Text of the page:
Thanks to the Norman Conquest in ad 1066, French was introduced in the British Isles. French is another one of those Romance languages developed from Latin. The British natives had been speaking Old English/Anglo-Saxon which had Germanic roots (as we heard in Beowulf). The two cultures influenced each other. People were zipping back and forth across the English Channel (my British pal John W tells me on clear days he can see France from where he lives). English and French speakers swapped words (like lamb meat is mutton from French mouton). They influenced each other’s written language, too. Soon after 1066, church hymnals and psalters in England were written in French.
Later on mediæval England’s nobility became fascinated with chivalry, the knightly code of honor, and courtly love. They created a demand for literature that featured those themes. The nobility spoke French and Latin, so poetry was written in those languages. As time went on, French became the preferred language.*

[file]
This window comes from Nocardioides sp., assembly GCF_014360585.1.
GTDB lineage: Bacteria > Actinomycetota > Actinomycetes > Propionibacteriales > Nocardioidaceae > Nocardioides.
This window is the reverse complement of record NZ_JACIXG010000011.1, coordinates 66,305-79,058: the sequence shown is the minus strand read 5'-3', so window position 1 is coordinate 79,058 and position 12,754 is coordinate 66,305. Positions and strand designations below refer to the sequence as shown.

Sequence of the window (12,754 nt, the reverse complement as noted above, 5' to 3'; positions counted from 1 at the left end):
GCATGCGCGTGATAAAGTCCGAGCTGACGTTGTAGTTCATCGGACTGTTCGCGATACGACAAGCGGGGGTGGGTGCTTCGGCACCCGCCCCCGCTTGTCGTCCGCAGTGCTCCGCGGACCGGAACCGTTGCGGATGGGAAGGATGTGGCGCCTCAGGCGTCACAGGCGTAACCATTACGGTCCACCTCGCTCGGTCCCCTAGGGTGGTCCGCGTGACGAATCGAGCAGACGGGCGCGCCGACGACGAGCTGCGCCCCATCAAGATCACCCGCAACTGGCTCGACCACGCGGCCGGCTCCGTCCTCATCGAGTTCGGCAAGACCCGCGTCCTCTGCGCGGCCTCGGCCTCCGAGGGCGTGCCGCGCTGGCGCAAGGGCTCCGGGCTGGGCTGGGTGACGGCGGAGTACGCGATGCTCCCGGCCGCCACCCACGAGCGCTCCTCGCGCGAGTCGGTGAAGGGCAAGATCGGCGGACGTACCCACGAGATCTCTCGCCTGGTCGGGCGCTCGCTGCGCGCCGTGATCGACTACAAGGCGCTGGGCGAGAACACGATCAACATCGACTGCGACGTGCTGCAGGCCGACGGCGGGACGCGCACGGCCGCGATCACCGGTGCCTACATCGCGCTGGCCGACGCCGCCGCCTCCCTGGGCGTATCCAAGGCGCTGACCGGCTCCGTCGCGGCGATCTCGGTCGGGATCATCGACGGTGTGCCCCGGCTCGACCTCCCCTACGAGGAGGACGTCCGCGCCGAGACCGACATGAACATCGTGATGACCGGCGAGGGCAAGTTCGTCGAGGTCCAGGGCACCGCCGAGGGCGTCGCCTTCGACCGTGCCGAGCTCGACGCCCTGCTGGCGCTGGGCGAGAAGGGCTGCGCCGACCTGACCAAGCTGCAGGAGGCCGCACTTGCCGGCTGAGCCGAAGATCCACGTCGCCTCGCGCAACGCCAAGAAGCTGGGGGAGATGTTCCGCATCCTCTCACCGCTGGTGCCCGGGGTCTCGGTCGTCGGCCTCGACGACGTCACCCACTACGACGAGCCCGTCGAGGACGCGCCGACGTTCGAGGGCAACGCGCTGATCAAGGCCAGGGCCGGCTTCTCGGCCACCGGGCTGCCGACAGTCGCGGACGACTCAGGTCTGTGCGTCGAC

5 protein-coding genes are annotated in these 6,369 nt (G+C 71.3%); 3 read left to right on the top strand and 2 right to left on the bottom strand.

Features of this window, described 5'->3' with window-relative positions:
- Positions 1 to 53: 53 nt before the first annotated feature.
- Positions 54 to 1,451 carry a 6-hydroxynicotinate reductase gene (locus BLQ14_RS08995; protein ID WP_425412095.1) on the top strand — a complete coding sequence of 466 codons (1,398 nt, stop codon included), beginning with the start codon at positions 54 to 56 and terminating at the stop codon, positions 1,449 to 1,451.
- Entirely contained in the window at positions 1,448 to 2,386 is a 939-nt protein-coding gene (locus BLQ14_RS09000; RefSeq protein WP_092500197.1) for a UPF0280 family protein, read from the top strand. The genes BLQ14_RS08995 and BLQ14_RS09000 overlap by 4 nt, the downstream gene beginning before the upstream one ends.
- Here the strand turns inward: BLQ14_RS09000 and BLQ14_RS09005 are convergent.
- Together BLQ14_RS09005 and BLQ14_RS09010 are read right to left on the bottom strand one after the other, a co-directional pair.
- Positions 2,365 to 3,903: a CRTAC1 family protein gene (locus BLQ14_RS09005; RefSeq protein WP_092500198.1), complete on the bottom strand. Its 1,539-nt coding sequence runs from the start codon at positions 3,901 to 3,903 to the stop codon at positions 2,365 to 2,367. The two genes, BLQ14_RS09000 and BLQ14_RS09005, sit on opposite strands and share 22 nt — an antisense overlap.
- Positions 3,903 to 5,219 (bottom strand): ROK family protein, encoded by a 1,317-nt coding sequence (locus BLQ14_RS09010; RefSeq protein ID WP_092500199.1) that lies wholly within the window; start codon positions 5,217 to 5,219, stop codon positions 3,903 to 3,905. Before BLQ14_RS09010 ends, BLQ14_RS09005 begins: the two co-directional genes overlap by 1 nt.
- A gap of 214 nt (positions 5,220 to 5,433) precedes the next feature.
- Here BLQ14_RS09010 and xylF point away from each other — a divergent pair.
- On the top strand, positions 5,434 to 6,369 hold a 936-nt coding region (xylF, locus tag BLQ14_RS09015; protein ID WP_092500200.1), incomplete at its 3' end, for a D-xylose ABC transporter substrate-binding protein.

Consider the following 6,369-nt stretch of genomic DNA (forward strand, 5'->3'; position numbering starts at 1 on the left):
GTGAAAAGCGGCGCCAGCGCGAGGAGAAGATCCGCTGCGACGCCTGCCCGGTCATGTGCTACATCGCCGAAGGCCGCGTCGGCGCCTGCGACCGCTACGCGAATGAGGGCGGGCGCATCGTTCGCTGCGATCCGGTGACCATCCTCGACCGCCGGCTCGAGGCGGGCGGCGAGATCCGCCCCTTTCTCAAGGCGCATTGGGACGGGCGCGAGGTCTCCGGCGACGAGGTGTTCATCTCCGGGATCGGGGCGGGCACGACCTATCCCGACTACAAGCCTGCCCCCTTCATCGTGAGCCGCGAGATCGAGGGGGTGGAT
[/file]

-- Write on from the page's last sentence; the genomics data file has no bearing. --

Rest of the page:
* Courtly love is where a gentleman adored a lady from afar and performed brave, glorious deeds in her name. Often the ladies were other people’s wives. The romance between Queen Guinevere and Sir Launcelot is a famous example of courtly love. In theory the lady’s and gentleman’s code of honor forbade any monkey business—it was a strictly chaste relationship. Chivalry’s ideal man was a ‘verray parfit gentil knight.’ Even so, Mark Twain’s Connecticut Yankee observed, “Well, it was touching to see the queen blush and smile, and look embarrassed and happy, and fling furtive glances at Sir Launcelot that would have got him shot in Arkansas, to a dead certainty.”
Back to the beginning of The Western Civ User’s Guide to Reading & Writing.
Don’t forget: I wrote another Western Civ User’s Guide! Back to the beginning of The Western Civ User’s Guide to Time & Space.